Australian women with confirmed or suspected endometriosis can expect better diagnosis and treatment, following today’s release of new national clinical practice guidelines.
The Morrison Government commissioned the development of the guidelines in line with our National Action Plan for Endometriosis, launched in 2018. The Action Plan was the first of its kind and aims to improve the lives of women living with this debilitating condition.
Minister for Health and Aged Care, the Hon Greg Hunt MP said, “The new Australian Clinical Practice Guideline for the Diagnosis and Management of Endometriosis will provide up to date, evidence-based guidance to support the highest quality care in a variety of Australian healthcare settings.”
“Improvements in clinical care and research is the third priority area identified in the Action Plan and these guidelines will assist in addressing this goal,” Minister Hunt said.
Endometriosis is an inflammatory condition, which can be devastating for some sufferers but is often undiagnosed, although it affects one in nine women and girls. It involves cells similar to the endometrium (uterus) growing in other locations, usually in the pelvis but sometimes in other tissue and organs.
As well as endometriosis, it provides guidance on diagnosis and treatment of adenomyosis— a related condition that can occur on its own or in conjunction with endometriosis, and is often overlooked.
Federal Member for Forrest, the Hon Nola Marino MP said, “The guidelines will assist healthcare professionals, as well as for people with endometriosis or adenomyosis, their families, carers and the public.”
“It will promote consistency of care, and improve the experience of women with these conditions,” Ms Marino said.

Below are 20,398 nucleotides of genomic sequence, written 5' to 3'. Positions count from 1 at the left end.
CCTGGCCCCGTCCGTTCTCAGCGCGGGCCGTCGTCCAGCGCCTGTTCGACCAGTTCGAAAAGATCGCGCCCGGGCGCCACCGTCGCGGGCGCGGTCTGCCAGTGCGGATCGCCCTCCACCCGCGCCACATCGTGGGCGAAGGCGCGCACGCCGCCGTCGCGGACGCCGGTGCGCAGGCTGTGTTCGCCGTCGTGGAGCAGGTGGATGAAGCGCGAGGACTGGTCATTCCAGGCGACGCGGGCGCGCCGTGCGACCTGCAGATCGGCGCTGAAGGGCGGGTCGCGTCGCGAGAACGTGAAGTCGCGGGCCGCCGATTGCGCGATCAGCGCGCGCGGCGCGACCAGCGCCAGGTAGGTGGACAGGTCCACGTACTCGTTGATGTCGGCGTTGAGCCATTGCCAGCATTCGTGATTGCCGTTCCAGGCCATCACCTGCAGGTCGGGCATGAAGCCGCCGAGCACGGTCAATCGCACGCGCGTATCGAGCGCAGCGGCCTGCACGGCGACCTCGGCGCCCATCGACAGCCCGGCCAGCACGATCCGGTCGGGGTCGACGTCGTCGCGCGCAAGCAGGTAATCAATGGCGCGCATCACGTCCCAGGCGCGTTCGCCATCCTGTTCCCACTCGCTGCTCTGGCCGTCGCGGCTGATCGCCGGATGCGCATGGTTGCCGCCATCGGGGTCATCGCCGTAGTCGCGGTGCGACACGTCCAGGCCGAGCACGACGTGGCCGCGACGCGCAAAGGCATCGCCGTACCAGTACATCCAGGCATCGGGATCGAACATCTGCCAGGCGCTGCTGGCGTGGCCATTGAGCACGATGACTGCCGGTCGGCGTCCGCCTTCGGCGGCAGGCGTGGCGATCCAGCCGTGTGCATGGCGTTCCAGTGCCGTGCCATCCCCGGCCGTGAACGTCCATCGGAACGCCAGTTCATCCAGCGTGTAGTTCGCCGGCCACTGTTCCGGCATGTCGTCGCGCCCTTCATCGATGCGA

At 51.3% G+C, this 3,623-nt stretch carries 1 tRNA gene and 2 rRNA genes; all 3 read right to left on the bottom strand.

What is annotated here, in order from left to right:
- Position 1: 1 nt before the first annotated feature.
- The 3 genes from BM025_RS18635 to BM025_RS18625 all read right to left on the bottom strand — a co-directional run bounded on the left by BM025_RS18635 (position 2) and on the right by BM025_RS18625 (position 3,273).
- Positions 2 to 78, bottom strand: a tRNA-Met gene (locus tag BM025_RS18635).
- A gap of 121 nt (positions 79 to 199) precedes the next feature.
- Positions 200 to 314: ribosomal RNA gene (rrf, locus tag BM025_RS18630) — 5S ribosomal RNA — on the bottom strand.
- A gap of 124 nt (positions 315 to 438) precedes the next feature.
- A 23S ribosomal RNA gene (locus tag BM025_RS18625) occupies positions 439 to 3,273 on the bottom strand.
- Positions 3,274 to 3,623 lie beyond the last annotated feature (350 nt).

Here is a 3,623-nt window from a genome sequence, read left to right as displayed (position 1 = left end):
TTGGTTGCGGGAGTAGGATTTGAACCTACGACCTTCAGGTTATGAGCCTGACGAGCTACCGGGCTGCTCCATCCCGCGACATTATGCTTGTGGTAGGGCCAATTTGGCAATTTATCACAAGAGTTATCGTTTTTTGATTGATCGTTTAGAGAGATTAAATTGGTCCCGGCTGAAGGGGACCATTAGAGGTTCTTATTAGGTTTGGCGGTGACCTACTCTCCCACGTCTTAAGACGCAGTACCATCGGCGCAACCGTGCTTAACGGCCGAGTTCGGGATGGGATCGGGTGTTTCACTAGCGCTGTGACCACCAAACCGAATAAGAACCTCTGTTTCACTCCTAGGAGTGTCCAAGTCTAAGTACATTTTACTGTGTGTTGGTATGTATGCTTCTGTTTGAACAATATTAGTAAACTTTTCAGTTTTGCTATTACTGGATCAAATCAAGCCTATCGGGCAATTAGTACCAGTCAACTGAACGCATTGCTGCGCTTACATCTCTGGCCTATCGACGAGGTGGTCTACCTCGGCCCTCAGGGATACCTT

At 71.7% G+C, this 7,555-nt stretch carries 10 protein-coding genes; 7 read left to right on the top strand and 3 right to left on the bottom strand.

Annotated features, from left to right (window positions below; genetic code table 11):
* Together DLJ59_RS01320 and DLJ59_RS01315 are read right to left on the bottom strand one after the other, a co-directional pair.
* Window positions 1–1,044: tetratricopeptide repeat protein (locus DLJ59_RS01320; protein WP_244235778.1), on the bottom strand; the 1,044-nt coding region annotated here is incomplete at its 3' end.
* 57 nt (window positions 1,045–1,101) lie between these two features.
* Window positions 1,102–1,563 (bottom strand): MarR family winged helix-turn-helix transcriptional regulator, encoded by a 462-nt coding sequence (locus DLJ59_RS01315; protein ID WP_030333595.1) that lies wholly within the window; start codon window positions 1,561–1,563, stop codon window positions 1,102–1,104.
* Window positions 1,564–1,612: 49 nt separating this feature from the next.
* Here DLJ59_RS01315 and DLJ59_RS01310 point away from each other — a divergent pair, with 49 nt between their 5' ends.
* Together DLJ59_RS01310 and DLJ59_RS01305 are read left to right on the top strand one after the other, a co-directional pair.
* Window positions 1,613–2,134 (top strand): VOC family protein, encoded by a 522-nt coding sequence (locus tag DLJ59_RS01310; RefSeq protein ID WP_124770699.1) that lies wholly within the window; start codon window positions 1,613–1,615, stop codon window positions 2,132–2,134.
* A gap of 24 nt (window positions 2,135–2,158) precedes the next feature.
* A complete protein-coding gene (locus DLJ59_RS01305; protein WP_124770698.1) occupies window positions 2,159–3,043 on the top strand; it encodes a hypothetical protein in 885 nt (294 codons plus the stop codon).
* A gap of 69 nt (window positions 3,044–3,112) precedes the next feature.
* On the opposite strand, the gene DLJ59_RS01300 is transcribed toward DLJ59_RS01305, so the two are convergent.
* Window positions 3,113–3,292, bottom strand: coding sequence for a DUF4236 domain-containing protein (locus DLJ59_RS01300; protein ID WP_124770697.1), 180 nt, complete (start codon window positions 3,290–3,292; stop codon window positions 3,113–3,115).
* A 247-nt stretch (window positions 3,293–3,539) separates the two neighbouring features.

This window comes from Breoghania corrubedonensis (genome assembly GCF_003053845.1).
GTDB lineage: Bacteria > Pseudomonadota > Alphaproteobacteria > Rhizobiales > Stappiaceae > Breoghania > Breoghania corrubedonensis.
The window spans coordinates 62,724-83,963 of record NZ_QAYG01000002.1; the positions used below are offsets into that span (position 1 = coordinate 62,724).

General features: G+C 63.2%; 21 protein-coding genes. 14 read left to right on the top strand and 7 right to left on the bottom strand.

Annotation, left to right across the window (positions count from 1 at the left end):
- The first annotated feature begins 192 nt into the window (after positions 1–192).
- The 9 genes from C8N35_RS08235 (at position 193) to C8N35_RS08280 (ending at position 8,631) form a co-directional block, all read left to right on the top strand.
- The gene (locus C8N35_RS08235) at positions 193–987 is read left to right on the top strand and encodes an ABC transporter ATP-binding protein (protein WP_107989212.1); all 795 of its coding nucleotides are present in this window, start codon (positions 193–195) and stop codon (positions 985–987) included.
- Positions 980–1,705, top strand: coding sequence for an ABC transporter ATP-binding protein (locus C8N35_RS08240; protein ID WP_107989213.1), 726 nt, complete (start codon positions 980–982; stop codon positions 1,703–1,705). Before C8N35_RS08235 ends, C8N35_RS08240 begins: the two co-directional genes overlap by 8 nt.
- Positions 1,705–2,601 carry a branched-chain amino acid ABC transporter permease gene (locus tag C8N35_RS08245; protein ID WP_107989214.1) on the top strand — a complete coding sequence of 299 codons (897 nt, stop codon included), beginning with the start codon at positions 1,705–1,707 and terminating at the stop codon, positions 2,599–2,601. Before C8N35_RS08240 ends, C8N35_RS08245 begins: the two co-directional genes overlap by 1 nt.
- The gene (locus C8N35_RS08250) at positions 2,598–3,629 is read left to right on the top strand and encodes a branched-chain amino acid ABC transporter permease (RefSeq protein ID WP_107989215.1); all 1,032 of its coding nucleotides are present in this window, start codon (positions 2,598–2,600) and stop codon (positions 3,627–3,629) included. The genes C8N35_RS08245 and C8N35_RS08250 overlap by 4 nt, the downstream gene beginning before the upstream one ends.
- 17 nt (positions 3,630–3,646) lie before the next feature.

Federal Member for Boothby, Nicolle Flint MP said, “Despite endometriosis affecting an estimated 700,000 Australian girls and women, the timeframe from the onset of symptoms to diagnosis can be between 7 and 12 years.”
“These guidelines will assist clinicians in diagnosing the condition earlier and to help provide the highest level of care to sufferers,” Ms Flint said.
The guideline was developed by the Royal Australian College of Obstetricians and Gynaecologists, with assistance from a working group including a range of healthcare professionals, patients and carers.
Since the launch of the National Action Plan, the Morrison Government has committed $21.13 million to improve awareness, clinical management, care and research into endometriosis.
This includes $5 million announced in the 2021-22 Budget for the Pelvic Pain Foundation of Australia to continue and expand its successful Periods, Pain and Endometriosis Program (PPEP-Talk) in Australian schools.
What we’re doing about endometriosis | Australian Government Department of Health